Shirley Sundt is my hero. She came to skiing later in life, but once she started, she never stopped. Now she’s in her 80′s, has battled cancer three times, and most recently she wouldn’t stop for chemo to save her last breast because she’d already bought her season’s pass. Instead, she told the doctor to, “just lop it off.” She didn’t want to miss a season at Crystal Mountain.
I recently wrote a story about Shirley for Powder Magazine. Check it out here, and see if you don’t just feel a little more inspired. I dare you.
Ingrid Backstrom in Chamonix
Ingrid Backstrom is one of the most influential skiers in the world. But you would never know it if you met her.
Kind, humble and exploding with integrity, Ingrid never boasts or brags.
In fact, if you ran into her at the bar after a day on the slopes, you’d never know she probably spent the day ripping the biggest, gnarliest lines on the hill.
Her professional ski career started unassumingly. After ski bumming for a year out of college, Ingrid entered a freeskiing contest at Kirkwood, and placed a very respectable third place. She realized people were actually getting paid to ski, and she wanted to be a part of it.
Her big break came in 2003 when she filmed Yearbook, a Matchstick Productions movie, which launched her career into the stratosphere. Since then, Ingrid has been on a tear, slashing huge lines, appearing in countless ski movies and raking in the awards. At the 2013 Powder Magazine Awards, Ingrid won her 8th Reader Poll award. She has also taken the Best Female Performance Award 6 times, and, in 2005, took away the Breakthrough Performance award, an honor most often given to a man.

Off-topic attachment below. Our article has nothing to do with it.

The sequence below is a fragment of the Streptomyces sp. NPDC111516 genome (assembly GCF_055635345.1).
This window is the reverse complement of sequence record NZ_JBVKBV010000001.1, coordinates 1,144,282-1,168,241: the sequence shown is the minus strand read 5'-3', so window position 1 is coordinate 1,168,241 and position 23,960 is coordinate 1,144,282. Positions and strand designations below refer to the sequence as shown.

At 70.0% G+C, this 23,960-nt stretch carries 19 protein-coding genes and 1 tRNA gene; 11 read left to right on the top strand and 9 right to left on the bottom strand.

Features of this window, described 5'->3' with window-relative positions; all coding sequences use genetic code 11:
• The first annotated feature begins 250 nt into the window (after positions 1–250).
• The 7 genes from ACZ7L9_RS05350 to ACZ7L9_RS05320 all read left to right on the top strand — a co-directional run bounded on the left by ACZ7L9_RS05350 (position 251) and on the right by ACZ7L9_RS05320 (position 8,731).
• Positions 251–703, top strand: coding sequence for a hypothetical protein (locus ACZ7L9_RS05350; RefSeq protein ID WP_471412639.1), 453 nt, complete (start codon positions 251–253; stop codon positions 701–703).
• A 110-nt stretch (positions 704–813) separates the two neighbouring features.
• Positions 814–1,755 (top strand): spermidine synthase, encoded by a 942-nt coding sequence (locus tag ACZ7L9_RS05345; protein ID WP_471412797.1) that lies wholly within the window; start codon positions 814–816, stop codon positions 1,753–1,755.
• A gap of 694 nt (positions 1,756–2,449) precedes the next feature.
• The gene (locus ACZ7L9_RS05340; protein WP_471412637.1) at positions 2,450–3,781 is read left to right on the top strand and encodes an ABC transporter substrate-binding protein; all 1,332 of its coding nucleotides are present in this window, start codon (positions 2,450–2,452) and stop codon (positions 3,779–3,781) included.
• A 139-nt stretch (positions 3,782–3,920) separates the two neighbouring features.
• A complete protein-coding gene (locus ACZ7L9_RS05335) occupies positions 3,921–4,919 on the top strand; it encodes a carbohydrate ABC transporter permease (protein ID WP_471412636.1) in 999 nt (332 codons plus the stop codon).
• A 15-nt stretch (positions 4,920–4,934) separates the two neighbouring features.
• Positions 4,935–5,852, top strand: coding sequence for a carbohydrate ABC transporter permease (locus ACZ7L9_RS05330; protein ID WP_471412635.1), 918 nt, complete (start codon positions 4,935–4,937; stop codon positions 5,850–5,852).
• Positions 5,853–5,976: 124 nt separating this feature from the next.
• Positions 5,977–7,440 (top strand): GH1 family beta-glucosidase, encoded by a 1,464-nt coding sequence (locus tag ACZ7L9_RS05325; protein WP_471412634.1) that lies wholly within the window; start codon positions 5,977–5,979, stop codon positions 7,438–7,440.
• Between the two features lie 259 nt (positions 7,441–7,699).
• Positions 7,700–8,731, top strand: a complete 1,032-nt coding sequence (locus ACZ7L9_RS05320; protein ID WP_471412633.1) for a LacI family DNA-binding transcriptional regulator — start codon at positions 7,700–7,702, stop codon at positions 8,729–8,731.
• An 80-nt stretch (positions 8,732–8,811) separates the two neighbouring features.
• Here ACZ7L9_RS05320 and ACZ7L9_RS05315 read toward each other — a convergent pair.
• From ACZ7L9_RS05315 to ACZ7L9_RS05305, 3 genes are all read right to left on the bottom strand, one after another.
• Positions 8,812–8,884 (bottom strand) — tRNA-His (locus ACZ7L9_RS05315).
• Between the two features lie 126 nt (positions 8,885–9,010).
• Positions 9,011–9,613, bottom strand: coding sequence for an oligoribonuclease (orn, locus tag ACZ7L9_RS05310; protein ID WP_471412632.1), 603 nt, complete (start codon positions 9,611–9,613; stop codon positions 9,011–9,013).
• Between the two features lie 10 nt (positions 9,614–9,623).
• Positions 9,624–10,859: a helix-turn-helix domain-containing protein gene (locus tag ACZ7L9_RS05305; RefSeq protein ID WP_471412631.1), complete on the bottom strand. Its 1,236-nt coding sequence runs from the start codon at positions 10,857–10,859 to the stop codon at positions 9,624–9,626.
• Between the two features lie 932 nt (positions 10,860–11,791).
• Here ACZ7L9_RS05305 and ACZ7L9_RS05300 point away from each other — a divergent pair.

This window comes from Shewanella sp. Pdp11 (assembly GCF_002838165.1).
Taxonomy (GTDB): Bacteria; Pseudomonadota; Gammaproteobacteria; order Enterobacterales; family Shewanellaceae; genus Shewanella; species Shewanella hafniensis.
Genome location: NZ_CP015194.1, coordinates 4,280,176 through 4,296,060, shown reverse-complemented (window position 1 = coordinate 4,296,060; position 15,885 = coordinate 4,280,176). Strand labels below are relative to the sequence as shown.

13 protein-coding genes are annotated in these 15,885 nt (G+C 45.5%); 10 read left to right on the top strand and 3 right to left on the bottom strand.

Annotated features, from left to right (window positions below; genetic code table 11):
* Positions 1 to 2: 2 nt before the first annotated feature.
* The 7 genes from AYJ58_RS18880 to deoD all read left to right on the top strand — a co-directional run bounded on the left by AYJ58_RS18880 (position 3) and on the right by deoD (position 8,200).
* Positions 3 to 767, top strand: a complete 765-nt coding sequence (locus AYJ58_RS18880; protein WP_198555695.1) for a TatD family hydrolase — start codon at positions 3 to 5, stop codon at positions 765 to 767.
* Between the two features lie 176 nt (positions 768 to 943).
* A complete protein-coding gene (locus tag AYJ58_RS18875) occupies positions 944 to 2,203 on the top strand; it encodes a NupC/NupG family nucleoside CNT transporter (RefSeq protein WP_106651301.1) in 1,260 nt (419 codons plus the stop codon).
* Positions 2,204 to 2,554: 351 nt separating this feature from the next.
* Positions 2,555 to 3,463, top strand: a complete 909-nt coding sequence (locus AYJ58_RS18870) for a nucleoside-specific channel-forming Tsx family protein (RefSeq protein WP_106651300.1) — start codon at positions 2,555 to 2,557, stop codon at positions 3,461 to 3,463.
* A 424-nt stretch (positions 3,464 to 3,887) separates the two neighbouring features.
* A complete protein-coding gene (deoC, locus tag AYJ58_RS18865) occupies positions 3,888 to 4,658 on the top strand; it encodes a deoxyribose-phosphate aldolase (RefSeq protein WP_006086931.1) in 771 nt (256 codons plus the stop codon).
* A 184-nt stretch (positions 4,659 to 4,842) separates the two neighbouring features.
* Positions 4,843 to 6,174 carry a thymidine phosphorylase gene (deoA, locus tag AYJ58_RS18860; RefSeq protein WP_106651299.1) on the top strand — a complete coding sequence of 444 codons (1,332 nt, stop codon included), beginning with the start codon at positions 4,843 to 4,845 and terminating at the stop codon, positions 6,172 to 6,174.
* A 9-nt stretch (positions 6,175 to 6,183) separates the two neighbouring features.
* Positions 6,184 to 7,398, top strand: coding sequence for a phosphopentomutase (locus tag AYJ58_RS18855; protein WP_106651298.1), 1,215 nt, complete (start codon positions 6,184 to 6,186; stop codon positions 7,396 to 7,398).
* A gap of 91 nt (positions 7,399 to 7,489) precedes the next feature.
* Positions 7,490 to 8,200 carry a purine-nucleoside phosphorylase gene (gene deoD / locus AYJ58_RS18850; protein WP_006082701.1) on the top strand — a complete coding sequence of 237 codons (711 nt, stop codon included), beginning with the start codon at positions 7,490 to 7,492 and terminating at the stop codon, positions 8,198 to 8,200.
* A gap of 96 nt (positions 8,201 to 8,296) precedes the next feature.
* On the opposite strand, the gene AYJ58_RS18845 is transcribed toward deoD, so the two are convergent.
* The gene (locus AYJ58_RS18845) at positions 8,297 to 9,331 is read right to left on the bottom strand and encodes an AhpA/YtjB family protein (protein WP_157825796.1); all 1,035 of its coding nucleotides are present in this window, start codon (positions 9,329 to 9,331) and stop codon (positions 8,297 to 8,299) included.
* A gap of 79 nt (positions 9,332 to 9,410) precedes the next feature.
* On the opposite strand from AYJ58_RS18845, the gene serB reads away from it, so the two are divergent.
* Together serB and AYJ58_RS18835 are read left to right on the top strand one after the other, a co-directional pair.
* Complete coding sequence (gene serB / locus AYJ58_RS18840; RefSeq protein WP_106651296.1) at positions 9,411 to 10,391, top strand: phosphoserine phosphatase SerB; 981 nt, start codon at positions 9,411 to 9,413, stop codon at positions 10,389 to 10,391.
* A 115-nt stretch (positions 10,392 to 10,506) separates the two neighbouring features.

Don’t miss my guest on The Edge Radio this week, Ingrid Backstrom, as we talk about big mountain skiing, pushing the edge and the ingredients of a perfect day. Her skiing defies logic, and her low-key attitude demonstrates her humility and grace. Tune in Wednesday May 1st on The Edge.
Scott Macartney spent 10 years racing World Cup speed events on the US Ski Team. To understand what motivates someone like Scott, you must first understand the mind of a Downhiller. Downhill racers ski in excess of 90 mph, on slopes as steep as 40 degrees, over conditions as slick as an ice-skating rink.
The difference between winning a World Cup Downhill and coming in 20th place is so microthin it can be only .08 of a second.
Scott Macartney laying it out in Val Gardena
Macartney grew up skiing at the Crystal Mountain, where his parents were members of the volunteer ski patrol.
During his twelve-year tenure on the National Team, he also attended Dartmouth and earned a degree in Economics.